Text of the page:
Sermon - September 16, 2001
A week ago no one among us could have predicted what an extraordinary week this would be. Tuesday's terrorist attack on New York City and Washington D.C. has sent repercussions both around the world and into our local community and homes -- indeed, into our very souls and consciences. I doubt there are many people here today who have not felt some effect from these tragic and incomprehensible events.
I had planned to preach today on selections from the book of Hosea, in the first of three sermons on Old Testament prophets this Fall, one sermon each month. As this week progressed, I sensed the Spirit directing me to other themes than what I had originally envisioned for today's sermon. However, I do believe the Biblical prophets speak God's word for us in times like this. They proclaimed judgment and hope in the midst of national and international events, addressing political, religious, and social issues relevant to their day. Today, I believe Hosea would speak to us of righteousness and idolatry. He would declare God's hot anger against individuals who plot mass-destruction and against nations that wield control through military force and economic power:
Hosea would also speak to us of God's passionate and tender love for hurting people, using metaphors of human relationship -- a husband's love for a wife, and a parent's love for a child -- to describe the covenant relationship of God with the people:
God's judgment and mercy are likely themes that will weave their way through our conversations in the coming weeks, as we seek to sort out what we are experiencing and what faithful living means in our context. But, instead of delving further into Hosea, I want to reflect back on the meaning of this week, as well as other words of scripture.
As the week unfolded, so did the focus of the news and our reactions to it:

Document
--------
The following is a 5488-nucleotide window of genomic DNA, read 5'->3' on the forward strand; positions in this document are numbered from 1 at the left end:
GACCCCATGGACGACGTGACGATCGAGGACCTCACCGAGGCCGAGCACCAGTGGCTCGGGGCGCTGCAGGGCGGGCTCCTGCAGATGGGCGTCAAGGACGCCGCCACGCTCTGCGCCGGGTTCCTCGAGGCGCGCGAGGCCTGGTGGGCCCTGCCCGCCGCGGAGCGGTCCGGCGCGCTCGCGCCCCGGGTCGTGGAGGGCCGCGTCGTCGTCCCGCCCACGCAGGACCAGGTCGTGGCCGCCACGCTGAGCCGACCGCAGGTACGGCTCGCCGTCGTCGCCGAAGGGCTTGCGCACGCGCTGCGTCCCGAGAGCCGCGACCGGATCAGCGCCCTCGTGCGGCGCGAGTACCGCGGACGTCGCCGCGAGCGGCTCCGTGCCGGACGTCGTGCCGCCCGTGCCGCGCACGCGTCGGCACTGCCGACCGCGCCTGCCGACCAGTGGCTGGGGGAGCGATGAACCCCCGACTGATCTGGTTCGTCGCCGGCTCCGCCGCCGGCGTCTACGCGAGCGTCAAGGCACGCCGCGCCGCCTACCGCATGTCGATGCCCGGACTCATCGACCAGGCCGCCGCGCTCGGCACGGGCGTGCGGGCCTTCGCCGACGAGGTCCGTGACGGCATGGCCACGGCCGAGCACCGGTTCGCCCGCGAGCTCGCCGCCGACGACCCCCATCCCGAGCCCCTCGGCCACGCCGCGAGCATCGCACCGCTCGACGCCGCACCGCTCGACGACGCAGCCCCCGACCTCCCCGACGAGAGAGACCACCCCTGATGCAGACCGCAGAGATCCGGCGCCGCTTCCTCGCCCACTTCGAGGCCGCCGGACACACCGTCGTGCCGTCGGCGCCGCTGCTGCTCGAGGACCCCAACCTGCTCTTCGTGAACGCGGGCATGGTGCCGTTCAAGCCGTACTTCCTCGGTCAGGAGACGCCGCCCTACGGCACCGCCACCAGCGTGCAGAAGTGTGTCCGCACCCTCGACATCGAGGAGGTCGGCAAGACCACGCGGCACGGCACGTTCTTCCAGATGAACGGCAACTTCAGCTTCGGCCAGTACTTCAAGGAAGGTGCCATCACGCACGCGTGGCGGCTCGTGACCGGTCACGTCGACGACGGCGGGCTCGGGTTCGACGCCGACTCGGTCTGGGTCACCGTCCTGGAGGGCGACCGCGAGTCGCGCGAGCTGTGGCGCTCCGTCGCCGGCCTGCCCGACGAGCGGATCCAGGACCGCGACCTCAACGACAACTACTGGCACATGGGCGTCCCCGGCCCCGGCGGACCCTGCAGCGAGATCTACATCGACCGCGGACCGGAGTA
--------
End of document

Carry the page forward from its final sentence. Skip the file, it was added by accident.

First came shock and horror, denial and disbelief, a certain numbness and panicked confusion. Soon came an urgent concern for victims, emergency medical care, searching for survivors, protecting the living with heightened security measures. Next, questions arose: Who committed this atrocity? What exactly happened? How could it happen? Why did it happen? Meanwhile, we are impacted in ways beyond our choosing: mesmerized and overwhelmed by a relentless flow of news; anxious about family members, co-workers and friends who have connections to the destroyed buildings or are stranded in their travels, or -- worse yet -- who have lost their lives. We find ourselves disoriented in the midst of daily routines which suddenly seem trivial, yet are comforting in their normalcy; we are drawn towards gatherings, prayer vigils, conversations, shared moments of silence -- ways to acknowledge our need for God and for each other. A number of you participated in prayer services held here Tuesday and Wednesday evenings (I apologize for those of you who did not hear about these occasions in the very short time we had to get the word out).
It is now Sunday -- five long days since the attack -- and we are beginning to gain enough perspective to consider the significance of this event and what a faithful response might entail. I pondered the role of faith in our current context as I watched the religious service held in the national cathedral in Washington, D.C. on Friday, the day President Bush declared as a National Day of Mourning and Prayer. The service was a poignant and powerful experience for many, an important moment in the process of national mourning. One of the readings in that service was the Beatitudes from the Gospel of Matthew, Chapter 5: